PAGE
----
The humming drone of space-rock is presumably meant to evoke numbness. There’s nothing anesthetic, though, about White Hills’ H-p1. The Brooklyn group’s latest coasts on its predecessors’ churning noise and cyclical riffs, but it’s also a prolonged concept album that’s jagged, cranky, and confrontational, both lyrically and sonically. From its paranoid narrative to its liquid-nitrogen ambience, H-p1 is as much a work of science fiction as music. And like the best science fiction, it lets its anxiety intersect with the here and now. Amid the album’s seismic psychedelics and icicles of synthesizer, singer-guitarist Dave W. and crew conjure up a nightmare world of corporate domination and technological enslavement meant to mirror our own. The only space in this space-rock is the kind where screams go unheard—and while the human element tends to get smothered under the music’s vast mass, that mostly reinforces the point.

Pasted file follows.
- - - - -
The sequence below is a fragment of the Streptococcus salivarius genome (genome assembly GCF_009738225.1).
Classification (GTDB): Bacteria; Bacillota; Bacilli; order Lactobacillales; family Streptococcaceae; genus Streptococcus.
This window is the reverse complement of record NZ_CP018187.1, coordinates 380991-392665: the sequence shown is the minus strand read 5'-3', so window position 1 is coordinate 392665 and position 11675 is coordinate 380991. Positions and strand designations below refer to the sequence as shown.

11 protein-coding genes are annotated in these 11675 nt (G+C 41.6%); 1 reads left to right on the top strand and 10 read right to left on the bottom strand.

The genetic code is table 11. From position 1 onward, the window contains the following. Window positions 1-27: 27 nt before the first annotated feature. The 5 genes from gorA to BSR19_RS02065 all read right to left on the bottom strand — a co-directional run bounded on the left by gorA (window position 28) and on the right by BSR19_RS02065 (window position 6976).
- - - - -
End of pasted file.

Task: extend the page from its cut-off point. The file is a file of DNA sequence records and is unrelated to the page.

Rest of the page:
H-p1 culminates in its 17-minute title track, an abrasive epic that splices Hawkwind’s medicinal hymns with Chrome’s proto-industrial buzz. It’s feels less like hypnosis, though, and more like deprogramming. In spite of the ostensible lull of its distorted, discordant undertow, the album forcibly draws attention, not just to itself, but to the corrupted world around it. Rarely has an album so narcotic felt so sobering.